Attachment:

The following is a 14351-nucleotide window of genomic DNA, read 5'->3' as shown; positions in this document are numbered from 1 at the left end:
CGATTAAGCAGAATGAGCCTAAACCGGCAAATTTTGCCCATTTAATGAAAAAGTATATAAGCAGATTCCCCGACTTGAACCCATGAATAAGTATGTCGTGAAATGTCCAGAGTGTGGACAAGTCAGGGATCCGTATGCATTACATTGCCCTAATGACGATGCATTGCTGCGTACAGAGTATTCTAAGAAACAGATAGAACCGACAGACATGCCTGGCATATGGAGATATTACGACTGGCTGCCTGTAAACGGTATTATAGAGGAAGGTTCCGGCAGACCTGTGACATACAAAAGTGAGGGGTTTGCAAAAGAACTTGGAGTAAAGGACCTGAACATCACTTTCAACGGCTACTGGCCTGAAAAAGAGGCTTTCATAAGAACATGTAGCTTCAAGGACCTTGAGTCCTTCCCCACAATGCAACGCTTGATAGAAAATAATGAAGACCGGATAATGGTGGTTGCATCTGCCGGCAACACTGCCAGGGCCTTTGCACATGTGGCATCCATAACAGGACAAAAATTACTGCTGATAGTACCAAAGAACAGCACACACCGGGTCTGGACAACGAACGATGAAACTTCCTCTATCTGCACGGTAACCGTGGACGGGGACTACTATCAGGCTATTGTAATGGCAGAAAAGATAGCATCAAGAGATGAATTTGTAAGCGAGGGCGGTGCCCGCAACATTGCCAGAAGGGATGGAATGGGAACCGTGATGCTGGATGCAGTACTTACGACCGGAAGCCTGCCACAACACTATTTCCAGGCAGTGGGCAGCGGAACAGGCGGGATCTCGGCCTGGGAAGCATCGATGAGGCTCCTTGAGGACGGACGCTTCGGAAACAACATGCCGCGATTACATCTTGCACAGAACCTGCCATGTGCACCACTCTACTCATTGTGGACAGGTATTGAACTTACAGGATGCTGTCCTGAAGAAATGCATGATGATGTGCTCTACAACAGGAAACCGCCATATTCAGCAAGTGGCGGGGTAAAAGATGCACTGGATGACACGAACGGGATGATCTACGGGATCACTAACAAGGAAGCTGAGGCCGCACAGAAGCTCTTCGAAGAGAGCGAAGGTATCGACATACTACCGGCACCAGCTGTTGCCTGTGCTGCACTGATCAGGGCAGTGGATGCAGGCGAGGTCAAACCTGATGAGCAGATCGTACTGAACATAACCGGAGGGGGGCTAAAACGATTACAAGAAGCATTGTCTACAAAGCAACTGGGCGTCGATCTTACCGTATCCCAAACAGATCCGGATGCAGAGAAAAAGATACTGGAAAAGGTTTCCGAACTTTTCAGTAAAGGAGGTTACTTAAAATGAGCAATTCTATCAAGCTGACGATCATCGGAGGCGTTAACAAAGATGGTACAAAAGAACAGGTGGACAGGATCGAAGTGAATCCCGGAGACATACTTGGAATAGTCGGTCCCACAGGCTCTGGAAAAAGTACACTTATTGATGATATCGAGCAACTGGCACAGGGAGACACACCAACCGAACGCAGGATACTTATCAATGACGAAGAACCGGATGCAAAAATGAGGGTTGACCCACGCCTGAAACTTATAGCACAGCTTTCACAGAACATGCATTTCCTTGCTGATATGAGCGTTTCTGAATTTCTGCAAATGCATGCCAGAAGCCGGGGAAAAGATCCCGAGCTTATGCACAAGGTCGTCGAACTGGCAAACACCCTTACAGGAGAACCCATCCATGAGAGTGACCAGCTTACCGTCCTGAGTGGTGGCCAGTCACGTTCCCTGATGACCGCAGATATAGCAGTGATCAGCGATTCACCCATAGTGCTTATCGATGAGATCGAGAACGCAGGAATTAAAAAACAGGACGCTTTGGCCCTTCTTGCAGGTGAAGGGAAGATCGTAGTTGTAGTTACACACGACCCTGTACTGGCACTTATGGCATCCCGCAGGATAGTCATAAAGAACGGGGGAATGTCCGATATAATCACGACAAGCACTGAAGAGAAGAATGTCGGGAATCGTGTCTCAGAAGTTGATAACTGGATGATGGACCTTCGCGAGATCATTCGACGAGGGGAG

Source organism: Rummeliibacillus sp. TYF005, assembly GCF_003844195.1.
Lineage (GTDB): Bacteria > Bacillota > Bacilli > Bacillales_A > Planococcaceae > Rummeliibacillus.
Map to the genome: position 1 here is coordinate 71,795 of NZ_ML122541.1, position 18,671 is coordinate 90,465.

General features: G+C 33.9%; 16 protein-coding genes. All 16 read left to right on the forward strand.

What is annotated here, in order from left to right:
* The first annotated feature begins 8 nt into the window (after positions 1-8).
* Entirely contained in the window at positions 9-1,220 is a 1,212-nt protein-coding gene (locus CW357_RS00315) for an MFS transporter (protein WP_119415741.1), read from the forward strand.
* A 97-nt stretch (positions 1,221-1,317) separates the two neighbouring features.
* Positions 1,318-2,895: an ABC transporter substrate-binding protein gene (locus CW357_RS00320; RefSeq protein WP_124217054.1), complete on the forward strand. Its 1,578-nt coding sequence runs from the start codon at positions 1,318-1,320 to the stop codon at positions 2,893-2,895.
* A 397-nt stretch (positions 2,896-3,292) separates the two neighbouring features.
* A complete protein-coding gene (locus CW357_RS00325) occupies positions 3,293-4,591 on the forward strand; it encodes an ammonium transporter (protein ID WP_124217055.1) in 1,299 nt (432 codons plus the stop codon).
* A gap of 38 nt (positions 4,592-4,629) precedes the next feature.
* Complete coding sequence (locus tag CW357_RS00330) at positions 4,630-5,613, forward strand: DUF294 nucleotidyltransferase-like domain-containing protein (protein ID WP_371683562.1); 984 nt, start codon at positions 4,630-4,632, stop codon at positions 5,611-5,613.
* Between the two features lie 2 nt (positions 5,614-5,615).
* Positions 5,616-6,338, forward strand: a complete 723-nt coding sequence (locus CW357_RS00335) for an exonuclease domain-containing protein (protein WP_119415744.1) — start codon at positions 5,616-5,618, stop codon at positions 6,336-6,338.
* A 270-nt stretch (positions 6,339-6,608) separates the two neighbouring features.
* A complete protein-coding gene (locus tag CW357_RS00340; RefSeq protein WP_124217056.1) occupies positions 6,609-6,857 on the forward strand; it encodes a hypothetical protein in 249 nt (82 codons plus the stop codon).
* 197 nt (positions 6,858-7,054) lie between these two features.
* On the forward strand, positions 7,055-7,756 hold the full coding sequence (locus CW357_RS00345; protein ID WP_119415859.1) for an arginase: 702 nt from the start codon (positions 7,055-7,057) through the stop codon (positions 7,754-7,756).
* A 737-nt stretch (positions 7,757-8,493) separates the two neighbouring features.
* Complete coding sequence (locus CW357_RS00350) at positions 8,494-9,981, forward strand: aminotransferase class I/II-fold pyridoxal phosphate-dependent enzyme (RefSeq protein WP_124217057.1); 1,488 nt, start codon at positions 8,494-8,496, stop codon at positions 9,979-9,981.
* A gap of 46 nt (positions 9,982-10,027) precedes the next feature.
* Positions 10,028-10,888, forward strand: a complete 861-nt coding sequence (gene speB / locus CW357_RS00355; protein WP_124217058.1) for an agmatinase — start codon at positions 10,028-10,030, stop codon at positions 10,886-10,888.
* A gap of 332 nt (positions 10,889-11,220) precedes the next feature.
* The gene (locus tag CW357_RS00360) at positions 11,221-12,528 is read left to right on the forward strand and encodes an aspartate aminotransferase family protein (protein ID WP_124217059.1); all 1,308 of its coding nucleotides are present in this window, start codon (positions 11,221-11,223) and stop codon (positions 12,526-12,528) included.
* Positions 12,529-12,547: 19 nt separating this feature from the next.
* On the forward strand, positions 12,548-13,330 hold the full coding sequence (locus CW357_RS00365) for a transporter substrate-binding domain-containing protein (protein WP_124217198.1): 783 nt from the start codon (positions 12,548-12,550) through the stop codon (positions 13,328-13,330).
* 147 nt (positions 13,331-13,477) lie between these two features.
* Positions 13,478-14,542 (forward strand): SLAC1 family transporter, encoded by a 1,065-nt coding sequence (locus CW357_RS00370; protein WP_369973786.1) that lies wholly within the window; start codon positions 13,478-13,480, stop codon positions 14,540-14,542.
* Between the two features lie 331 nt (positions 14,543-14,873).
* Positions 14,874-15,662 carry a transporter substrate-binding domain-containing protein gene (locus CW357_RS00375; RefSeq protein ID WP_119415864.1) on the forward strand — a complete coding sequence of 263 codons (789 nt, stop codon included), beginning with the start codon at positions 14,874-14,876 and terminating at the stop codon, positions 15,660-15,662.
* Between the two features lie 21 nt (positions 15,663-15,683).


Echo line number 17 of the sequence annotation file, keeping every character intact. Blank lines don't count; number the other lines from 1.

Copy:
* Positions 5,616-6,338, forward strand: a complete 723-nt coding sequence (locus CW357_RS00335) for an exonuclease domain-containing protein (protein WP_119415744.1) — start codon at positions 5,616-5,618, stop codon at positions 6,336-6,338.